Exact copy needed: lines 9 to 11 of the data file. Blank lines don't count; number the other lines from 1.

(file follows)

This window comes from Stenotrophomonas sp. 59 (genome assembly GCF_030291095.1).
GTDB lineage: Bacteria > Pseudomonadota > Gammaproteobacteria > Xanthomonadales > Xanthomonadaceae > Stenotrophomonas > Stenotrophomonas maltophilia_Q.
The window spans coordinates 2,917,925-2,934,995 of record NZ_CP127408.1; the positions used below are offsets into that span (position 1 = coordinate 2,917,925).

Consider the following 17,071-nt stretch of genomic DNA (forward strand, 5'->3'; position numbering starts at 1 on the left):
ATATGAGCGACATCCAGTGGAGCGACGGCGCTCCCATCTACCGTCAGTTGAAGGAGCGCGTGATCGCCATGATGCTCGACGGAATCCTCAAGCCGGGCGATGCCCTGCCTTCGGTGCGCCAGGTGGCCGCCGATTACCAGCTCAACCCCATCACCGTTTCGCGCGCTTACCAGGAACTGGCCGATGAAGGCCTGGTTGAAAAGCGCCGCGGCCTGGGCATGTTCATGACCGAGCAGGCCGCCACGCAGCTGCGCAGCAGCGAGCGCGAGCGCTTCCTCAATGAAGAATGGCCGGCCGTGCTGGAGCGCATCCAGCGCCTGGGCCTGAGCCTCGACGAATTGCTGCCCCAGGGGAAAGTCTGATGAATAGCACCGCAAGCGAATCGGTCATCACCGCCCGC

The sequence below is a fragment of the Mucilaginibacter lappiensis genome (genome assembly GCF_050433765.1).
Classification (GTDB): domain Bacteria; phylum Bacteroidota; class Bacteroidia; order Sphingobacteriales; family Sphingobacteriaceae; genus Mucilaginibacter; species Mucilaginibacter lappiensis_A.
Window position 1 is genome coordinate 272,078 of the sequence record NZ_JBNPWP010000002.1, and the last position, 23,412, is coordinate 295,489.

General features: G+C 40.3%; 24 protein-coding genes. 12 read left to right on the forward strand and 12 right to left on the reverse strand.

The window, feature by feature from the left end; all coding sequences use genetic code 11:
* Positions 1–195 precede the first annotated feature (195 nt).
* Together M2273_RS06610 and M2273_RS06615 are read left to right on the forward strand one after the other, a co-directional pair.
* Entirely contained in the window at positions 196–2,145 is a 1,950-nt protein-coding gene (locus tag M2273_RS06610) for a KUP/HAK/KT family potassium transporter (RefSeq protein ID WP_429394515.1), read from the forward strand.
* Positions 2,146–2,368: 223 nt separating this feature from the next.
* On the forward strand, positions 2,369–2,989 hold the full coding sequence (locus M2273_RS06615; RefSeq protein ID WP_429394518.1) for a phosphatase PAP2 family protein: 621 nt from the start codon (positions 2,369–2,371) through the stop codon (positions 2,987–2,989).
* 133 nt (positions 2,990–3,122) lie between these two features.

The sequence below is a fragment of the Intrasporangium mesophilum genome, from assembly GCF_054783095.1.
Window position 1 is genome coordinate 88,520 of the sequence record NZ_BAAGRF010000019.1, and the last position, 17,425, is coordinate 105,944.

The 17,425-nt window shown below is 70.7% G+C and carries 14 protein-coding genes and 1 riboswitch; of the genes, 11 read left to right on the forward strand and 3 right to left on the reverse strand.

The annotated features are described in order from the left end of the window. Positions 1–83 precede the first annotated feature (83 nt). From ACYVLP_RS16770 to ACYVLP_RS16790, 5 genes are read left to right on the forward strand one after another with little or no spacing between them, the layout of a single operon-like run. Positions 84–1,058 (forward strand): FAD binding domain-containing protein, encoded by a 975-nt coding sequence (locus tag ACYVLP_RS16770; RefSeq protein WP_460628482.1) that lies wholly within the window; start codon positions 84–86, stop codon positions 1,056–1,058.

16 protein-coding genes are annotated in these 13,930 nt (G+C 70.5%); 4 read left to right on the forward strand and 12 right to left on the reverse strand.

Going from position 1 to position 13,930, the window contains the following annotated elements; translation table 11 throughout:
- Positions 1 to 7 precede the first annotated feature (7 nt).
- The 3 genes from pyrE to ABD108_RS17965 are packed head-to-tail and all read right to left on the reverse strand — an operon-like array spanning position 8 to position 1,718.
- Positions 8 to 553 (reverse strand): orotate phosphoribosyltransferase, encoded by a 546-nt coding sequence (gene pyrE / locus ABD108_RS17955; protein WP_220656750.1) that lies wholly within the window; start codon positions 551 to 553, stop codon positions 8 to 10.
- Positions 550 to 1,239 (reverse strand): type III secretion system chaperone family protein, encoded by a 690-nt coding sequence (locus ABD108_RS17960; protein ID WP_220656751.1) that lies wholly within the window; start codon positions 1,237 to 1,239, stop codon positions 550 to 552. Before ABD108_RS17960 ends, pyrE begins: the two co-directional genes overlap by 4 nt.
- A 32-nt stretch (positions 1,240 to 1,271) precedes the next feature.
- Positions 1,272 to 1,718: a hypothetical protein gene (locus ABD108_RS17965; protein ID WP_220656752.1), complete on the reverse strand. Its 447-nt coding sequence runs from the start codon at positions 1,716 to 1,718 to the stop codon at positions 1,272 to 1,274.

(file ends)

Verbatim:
General features: G+C 40.3%; 24 protein-coding genes. 12 read left to right on the forward strand and 12 right to left on the reverse strand.

The window, feature by feature from the left end; all coding sequences use genetic code 11:
* Positions 1–195 precede the first annotated feature (195 nt).